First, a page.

i would estimate that 1/3 of the candidates i interview actually follow through with thank you notes. email notes are fine – just something. i want to know you’ve thought about the role and interviews and have come away with greater understanding. perhaps you forgot to mention something. or maybe you were just pleased to have been asked to come in. bigger points for sending notes to all the individuals that interviewed you… and even bigger points if each note is customized to each individual.
    as for hand-delivered notes… it’s a nice touch, but i’m just going to hope that it is during your lunch hour that you’re bringing it over. i’d rather have the peace of mind that you’re still dedicated to your current employer and aren’t wasting time in the middle of the day with deadlines looming and deliverables to be produced to just bring me or a hiring manager a note.

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  3. HR Minion says:

    It’s rare that I even get an emailed thank you note. I don’t think it will make up for a bad interview but it certainly will cause me to think more favorably of a candidate. That’s useful if you are in tight contention with other candidates.
    As far as cover letters go, if it doesn’t add anything to the resume, then why bother? I don’t like ones that are clearly generic or poorly written. And simply having one doesn’t make up for a bad resume either.

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  4. Tim Tolan says:

    I always appreciate the time a candidate takes to send a hand written note. It usually tells me a lot. Hand-delivered is another story. Maybe a bit over the top for me… Let me tell you what does NOT work:-( I once had a candidate interviewing for a $200K+ position and the interviews with the executive team went very well. He sent everyone on the interview team a nice thank you note.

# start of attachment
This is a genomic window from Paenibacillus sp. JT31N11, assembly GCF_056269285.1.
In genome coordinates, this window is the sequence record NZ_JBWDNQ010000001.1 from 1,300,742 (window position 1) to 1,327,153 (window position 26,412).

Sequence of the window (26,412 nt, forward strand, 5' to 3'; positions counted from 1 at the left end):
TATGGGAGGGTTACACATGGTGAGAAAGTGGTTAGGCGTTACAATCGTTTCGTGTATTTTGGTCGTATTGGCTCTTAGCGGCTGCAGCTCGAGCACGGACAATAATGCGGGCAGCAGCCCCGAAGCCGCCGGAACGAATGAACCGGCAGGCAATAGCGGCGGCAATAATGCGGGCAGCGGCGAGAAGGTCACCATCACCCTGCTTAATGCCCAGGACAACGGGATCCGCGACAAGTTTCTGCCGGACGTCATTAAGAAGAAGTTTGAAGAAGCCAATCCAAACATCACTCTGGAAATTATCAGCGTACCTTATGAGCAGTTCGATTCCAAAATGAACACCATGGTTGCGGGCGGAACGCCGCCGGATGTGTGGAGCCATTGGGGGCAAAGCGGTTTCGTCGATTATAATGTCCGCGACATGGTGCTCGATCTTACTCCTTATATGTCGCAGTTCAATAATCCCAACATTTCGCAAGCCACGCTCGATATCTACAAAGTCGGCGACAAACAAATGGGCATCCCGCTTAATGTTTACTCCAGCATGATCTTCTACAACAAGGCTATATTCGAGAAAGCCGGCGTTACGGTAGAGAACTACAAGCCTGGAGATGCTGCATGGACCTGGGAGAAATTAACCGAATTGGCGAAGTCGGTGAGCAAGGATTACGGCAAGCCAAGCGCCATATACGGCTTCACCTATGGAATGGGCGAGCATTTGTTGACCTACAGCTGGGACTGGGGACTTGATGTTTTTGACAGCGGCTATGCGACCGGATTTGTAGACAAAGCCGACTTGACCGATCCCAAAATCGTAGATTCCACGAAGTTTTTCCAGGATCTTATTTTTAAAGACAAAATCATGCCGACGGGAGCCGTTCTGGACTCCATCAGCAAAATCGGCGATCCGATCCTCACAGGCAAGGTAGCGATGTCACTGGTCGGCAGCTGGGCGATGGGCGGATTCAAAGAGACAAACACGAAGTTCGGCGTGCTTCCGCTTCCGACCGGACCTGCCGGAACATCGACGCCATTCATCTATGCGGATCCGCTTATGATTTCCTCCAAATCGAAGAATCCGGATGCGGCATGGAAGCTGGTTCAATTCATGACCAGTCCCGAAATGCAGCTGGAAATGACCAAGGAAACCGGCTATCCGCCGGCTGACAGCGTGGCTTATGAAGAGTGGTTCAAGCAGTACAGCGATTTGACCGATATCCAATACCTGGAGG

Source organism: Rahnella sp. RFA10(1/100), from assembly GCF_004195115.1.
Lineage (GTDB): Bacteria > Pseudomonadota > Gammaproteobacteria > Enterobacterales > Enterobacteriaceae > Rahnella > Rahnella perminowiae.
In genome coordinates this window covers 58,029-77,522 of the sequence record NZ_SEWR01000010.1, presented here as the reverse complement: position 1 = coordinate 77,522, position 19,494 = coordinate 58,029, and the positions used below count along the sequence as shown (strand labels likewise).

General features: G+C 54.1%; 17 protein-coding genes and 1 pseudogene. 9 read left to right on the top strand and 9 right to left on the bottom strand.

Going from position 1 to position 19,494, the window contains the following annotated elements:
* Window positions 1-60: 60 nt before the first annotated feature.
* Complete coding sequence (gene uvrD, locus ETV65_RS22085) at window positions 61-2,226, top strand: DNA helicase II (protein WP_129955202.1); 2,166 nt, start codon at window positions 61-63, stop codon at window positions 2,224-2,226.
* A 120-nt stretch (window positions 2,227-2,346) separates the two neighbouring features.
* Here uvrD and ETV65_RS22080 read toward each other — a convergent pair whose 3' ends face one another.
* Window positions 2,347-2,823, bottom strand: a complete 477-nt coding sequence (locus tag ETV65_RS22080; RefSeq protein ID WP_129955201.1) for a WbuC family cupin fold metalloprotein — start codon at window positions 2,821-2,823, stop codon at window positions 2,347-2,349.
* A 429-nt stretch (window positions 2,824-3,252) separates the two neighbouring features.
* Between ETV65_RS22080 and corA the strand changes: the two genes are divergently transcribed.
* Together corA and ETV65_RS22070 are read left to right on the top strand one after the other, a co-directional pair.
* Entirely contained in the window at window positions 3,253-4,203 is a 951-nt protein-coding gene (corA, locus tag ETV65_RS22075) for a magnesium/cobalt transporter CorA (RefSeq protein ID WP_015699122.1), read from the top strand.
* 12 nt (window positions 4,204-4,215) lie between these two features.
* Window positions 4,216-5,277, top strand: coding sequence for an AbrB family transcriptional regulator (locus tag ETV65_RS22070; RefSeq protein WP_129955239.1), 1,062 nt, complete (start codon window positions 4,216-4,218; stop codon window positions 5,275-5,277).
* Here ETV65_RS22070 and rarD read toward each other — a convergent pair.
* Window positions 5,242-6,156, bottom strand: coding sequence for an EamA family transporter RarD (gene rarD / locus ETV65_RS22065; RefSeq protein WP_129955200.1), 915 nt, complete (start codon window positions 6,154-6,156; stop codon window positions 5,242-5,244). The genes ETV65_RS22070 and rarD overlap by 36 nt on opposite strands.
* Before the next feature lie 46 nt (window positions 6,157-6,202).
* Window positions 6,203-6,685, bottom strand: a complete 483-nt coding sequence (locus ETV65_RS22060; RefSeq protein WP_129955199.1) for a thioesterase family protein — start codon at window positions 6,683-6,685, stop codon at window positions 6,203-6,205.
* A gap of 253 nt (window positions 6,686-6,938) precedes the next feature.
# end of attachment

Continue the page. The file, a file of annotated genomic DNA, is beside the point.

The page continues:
Nice – right? Wrong. He sent the same note with the exact same wording to every executive! During the debrief everyone just shook their heads at such a rookie mistake. It spoke volumes. The note has to be sincere and needs to touch on something that came up during the interview WITH THE INDIVIDUAL conducting the interview.

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  5. I’m all for the hand-written Thank You notes, as they make more of an impression than emailed ones. But an emailed one is certainly better than nothing. I don’t take points off for either, but sending a Thank You can certainly add to an already positive impression. (Won’t help a bad one).
    As for hand-delivered/in-person, I think that can tend to make the the receiver feel at a disadvantage. As humans, if someone gives us something, we feel like we need to give something back. So the receiver may feel bad since they are now “behind” in the exchange.
    However, a hand-written note dropped of with the receptionist or assistant to give to the interviewer may be the best option. Shows the candidate took the time and went out of their way to deliver it, but didn’t put the hiring manager or HR person at a relational disadvantage. Just adds a nice touch.

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  6. Todd Rogers says:

    Ditto to Tim T’s anecdote. If you’re going to write a bunch, make em’ personal.
    Hand delivered, as in, to the person who you met? Creepy. How about, take a card, envelope, and stamp with you to the interview. If you decide to use it, fill it out in your car and find a mailbox. Put it in, and move on.

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  7. TalentFreak says: